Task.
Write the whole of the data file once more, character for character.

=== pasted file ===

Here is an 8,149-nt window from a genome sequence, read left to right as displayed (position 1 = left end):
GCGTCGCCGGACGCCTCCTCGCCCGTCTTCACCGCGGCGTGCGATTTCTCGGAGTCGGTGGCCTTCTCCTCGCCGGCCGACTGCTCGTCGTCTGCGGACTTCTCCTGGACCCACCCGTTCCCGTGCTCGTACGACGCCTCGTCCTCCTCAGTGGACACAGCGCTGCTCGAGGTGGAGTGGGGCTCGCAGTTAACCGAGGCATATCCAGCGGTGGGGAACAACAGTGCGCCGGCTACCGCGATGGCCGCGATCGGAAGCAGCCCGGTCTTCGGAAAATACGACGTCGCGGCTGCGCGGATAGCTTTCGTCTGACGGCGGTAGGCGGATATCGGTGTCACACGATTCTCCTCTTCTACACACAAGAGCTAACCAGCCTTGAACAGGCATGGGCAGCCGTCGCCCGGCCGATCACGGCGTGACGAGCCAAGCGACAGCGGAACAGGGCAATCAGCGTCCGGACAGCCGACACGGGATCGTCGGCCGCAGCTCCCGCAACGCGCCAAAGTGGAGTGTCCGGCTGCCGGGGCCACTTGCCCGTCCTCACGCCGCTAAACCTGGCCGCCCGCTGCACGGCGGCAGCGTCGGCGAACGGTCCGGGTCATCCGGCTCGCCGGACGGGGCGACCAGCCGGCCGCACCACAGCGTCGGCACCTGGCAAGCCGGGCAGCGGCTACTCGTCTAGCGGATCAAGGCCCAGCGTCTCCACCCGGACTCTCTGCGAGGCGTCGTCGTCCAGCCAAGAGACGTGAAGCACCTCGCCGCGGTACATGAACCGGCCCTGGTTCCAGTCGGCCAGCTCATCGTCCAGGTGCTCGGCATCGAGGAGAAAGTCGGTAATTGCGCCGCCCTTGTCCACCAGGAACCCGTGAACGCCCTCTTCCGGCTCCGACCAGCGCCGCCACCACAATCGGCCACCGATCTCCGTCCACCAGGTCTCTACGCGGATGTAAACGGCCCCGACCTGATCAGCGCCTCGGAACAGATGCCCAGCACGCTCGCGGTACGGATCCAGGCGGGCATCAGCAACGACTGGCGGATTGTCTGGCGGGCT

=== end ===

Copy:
Here is an 8,149-nt window from a genome sequence, read left to right as displayed (position 1 = left end):
GCGTCGCCGGACGCCTCCTCGCCCGTCTTCACCGCGGCGTGCGATTTCTCGGAGTCGGTGGCCTTCTCCTCGCCGGCCGACTGCTCGTCGTCTGCGGACTTCTCCTGGACCCACCCGTTCCCGTGCTCGTACGACGCCTCGTCCTCCTCAGTGGACACAGCGCTGCTCGAGGTGGAGTGGGGCTCGCAGTTAACCGAGGCATATCCAGCGGTGGGGAACAACAGTGCGCCGGCTACCGCGATGGCCGCGATCGGAAGCAGCCCGGTCTTCGGAAAATACGACGTCGCGGCTGCGCGGATAGCTTTCGTCTGACGGCGGTAGGCGGATATCGGTGTCACACGATTCTCCTCTTCTACACACAAGAGCTAACCAGCCTTGAACAGGCATGGGCAGCCGTCGCCCGGCCGATCACGGCGTGACGAGCCAAGCGACAGCGGAACAGGGCAATCAGCGTCCGGACAGCCGACACGGGATCGTCGGCCGCAGCTCCCGCAACGCGCCAAAGTGGAGTGTCCGGCTGCCGGGGCCACTTGCCCGTCCTCACGCCGCTAAACCTGGCCGCCCGCTGCACGGCGGCAGCGTCGGCGAACGGTCCGGGTCATCCGGCTCGCCGGACGGGGCGACCAGCCGGCCGCACCACAGCGTCGGCACCTGGCAAGCCGGGCAGCGGCTACTCGTCTAGCGGATCAAGGCCCAGCGTCTCCACCCGGACTCTCTGCGAGGCGTCGTCGTCCAGCCAAGAGACGTGAAGCACCTCGCCGCGGTACATGAACCGGCCCTGGTTCCAGTCGGCCAGCTCATCGTCCAGGTGCTCGGCATCGAGGAGAAAGTCGGTAATTGCGCCGCCCTTGTCCACCAGGAACCCGTGAACGCCCTCTTCCGGCTCCGACCAGCGCCGCCACCACAATCGGCCACCGATCTCCGTCCACCAGGTCTCTACGCGGATGTAAACGGCCCCGACCTGATCAGCGCCTCGGAACAGATGCCCAGCACGCTCGCGGTACGGATCCAGGCGGGCATCAGCAACGACTGGCGGATTGTCTGGCGGGCT